This is one of those books that stays with you long after you read it. I finished it this past week and have thought about it several times a day since. Very well-written and incredibly thought provoking. I was blown away by this autobiography and the resiliency of the human spirit. A great read for anyone who doesn't know much about the genocide in Cambodia. I am going there in the next month for a visit and I have a greater appreciation for the culture and the events that have shaped the count ...more
Mar 15, 2009 rated it it was amazing  ·  review of another edition
Ngor's story of his experiences in Cambodia before, during, and after the Khmer Rouge takeover in the late 1970's. Absolutely gripping and often emotionally trying. I usually do my best to avoid violent scenes in books and movies because they just play over and over in my head, but I found myself feeling awful skipping the gory parts (he warns you when they're coming). How can I claim discomfort at just reading about them when millions actually suffered through those horrendous crimes. I didn't ...more
Chandra Carlson
Aug 23, 2015 rated it it was amazing  ·  review of another edition
This book will grab you and force you to think, to put yourself in the place of Haing Ngor, to feel real empathy and heartache. It gives you a true appreciation for the life you are currently living and to ponder the "There, but for the grace of God, go I." phrase that gets tossed about.
Having just returned from Cambodia, and growing up in the 60's & 70's, never realizing the horrors that were taking place during the exact same time I was sitting in my comfortable home living a normal, terr
Alisha Holdbrook
Feb 07, 2013 rated it really liked it  ·  review of another edition
This book helped me understand the recent history of Cambodia through the eyes of one man that survived. I knew nothing about Cambodias history before reading it, and I think the author did a great job of explaining it in the most condensed way he could. The story is extremely sad, and yet inspiring. I read it right before traveling to Cambodia, which definitely helped me understand their culture and the people better. it also helped me have many conversations with Cambodians that I otherwise wo ...more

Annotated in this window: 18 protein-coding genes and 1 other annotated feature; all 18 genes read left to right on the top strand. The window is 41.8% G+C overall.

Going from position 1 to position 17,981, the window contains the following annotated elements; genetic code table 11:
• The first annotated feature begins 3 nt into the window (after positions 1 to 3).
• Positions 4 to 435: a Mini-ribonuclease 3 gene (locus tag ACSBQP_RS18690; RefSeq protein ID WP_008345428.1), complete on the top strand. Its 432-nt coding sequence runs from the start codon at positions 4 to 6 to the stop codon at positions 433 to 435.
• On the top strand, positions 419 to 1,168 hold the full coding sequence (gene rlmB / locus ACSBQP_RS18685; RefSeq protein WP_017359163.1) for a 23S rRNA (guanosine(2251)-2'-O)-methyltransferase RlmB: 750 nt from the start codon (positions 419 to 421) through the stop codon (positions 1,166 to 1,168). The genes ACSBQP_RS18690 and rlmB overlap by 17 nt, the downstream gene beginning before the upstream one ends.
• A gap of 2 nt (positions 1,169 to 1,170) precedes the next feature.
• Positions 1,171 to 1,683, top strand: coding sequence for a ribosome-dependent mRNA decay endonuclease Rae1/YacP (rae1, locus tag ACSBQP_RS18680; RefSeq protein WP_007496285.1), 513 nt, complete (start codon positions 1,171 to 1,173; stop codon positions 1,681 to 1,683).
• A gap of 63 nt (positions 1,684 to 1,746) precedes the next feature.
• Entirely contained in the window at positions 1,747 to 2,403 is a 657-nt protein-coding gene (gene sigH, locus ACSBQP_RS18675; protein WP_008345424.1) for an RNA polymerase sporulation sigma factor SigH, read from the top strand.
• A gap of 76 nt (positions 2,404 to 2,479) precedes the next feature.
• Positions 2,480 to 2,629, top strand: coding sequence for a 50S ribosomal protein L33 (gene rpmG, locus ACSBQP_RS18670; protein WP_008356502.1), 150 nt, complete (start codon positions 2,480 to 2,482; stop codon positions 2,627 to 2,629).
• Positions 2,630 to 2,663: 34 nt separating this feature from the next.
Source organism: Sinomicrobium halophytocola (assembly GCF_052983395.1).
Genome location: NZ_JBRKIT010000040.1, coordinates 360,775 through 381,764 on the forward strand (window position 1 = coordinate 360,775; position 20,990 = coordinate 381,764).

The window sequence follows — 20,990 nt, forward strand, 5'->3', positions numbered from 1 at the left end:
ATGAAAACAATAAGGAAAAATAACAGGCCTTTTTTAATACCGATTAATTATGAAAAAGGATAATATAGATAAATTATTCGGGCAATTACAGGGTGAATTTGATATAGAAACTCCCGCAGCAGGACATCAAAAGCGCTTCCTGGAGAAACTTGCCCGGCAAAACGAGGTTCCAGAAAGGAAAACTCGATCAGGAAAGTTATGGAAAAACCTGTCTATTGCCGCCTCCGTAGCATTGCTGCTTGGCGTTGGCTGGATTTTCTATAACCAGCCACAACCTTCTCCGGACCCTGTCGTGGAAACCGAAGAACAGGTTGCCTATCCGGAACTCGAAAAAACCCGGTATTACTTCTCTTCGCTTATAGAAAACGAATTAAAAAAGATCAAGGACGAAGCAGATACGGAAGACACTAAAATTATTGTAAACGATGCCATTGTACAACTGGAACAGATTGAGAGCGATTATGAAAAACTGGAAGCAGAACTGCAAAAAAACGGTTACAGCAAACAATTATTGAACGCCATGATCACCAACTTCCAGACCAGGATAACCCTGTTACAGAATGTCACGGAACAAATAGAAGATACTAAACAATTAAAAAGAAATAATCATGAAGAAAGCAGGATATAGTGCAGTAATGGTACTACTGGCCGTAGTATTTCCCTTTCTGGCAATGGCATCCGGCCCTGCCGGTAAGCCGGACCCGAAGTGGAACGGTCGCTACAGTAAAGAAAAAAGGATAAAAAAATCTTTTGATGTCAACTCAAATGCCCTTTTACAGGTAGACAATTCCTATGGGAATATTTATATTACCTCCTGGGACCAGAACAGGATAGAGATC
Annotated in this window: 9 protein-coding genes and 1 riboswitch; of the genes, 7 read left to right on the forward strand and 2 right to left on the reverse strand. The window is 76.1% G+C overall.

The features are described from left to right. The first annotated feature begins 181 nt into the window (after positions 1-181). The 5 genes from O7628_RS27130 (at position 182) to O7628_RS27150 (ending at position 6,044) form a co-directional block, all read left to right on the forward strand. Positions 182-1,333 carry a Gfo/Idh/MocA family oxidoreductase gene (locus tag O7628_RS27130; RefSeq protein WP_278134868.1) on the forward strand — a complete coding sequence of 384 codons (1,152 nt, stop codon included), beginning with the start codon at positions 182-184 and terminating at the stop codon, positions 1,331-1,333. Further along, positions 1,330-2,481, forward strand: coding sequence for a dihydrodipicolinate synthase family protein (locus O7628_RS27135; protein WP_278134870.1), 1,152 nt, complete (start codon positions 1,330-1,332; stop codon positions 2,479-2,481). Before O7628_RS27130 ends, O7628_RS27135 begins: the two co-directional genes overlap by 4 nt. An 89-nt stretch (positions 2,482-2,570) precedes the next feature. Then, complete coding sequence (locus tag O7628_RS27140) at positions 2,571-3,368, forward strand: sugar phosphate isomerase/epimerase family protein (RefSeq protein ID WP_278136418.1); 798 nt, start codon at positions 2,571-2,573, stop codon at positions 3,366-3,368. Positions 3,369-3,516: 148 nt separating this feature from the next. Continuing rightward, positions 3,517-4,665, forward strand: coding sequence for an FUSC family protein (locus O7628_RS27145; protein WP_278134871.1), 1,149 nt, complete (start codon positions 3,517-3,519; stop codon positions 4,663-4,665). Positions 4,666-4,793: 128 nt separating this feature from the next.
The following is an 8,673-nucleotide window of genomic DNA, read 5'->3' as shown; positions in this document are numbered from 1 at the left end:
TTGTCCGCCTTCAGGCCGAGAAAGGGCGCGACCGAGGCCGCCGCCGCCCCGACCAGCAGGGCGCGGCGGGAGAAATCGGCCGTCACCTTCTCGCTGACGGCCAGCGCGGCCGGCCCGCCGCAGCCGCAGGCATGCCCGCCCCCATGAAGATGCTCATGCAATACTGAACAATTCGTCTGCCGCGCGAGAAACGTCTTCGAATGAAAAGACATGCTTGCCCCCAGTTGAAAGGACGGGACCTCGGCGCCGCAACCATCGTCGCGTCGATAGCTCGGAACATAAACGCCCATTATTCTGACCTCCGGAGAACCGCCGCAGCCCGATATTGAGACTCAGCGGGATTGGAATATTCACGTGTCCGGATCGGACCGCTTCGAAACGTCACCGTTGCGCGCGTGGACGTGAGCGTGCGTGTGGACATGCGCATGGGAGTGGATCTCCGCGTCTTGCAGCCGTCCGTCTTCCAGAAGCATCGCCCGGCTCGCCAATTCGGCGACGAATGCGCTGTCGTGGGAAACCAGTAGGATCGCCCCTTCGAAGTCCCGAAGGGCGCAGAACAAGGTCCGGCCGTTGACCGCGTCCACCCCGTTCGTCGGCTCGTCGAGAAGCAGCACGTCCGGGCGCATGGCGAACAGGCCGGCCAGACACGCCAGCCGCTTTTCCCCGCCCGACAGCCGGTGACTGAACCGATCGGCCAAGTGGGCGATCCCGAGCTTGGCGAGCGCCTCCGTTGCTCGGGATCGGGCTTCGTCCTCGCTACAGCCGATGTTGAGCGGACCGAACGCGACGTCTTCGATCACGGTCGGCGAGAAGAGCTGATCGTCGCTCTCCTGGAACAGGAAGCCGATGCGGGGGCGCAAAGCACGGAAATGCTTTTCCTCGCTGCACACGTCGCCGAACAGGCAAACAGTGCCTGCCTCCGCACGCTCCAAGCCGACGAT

Chris Cusick
Apr 09, 2015 rated it really liked it  ·  review of another edition
A chilling first-hand account from a survivor of the Khmer Rouge atrocities. Haing Ngor is an awkward, unlikely hero of sorts, and I spent large parts of the book struggling to overcome his arrogance. But this isn't fiction, and from the epilogue it would appear that the account of Ngor's imperfect, frustrating nature was itself a work of perfection. The book is a real eye-opener, bringing you hauntingly close to the events of the late 1970s that rocked this previously peaceful country, and does ...more
Dec 06, 2016 rated it it was amazing
This book. WOW.

It is a nonfiction account of the massacres that took place in, and of the last days of a war-torn Cambodia, told as a memoir by a man who later miraculously went on to star in the film version of this book.

It never ever ceases to amaze me, the depths human depravity will take...the lengths people will go to for what? Is it power?? Hard to say, as an outsider like this.

I firmly believe this is one of those books we all should have in our Read pile. I urge you to give it a gande
Jan 16, 2017 rated it it was amazing  ·  review of another edition
Shelves: biography
This is a very powerful book. Haing Ngor tells the story of his survival of the killing fields of the Khmer Rouge in Cambodia in the late 70s. It's hard to imagine the brutality and inhumanity that he describes. If you read this book, be prepared to cry a little. I feel it is important to remember stories such as this in order to remind ourself how demonizing others can lead to some very dark outcomes.
Feb 03, 2009 rated it really liked it  ·  review of another edition

This book is just terrifyingly sad, but necessary. Note that when Ngor gives one of his caveats that he is about to tell you something really, really terrible, he is NOT FIDDLE FUCKING AROUND. He means it. He's about to lay some seriously terrible shit on you. And it will haunt you.
This is about what happened in Cambodia in the 1970's. This is excruciatingly violent with the brutal yet casual executions of innocent people. This genocide was evil! Its humbling to read of such suffering but yet overcome with the love this man had the human spirit.
Bastian Greshake Tzovaras
Phew, I 'm not sure whether I can add much to the reviews that are already on Goodreads. It's another depressing and important book, full of violence and terror. It's very well written, the most horrifying chapters have appropriate warnings and you probably should read it anyhow.
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“I told the others which trees to chop, where to get the mud, even though I was not the official leader. My father used to say, ‘Thing like a boss, not like a worker.’ He meant that it is better to use your brain and be active than to be sullen and passive, as most workers are. I worked harder than anyone in the crew because it kept my mind sharp and because it kept me from thinking about other things.” 3 likes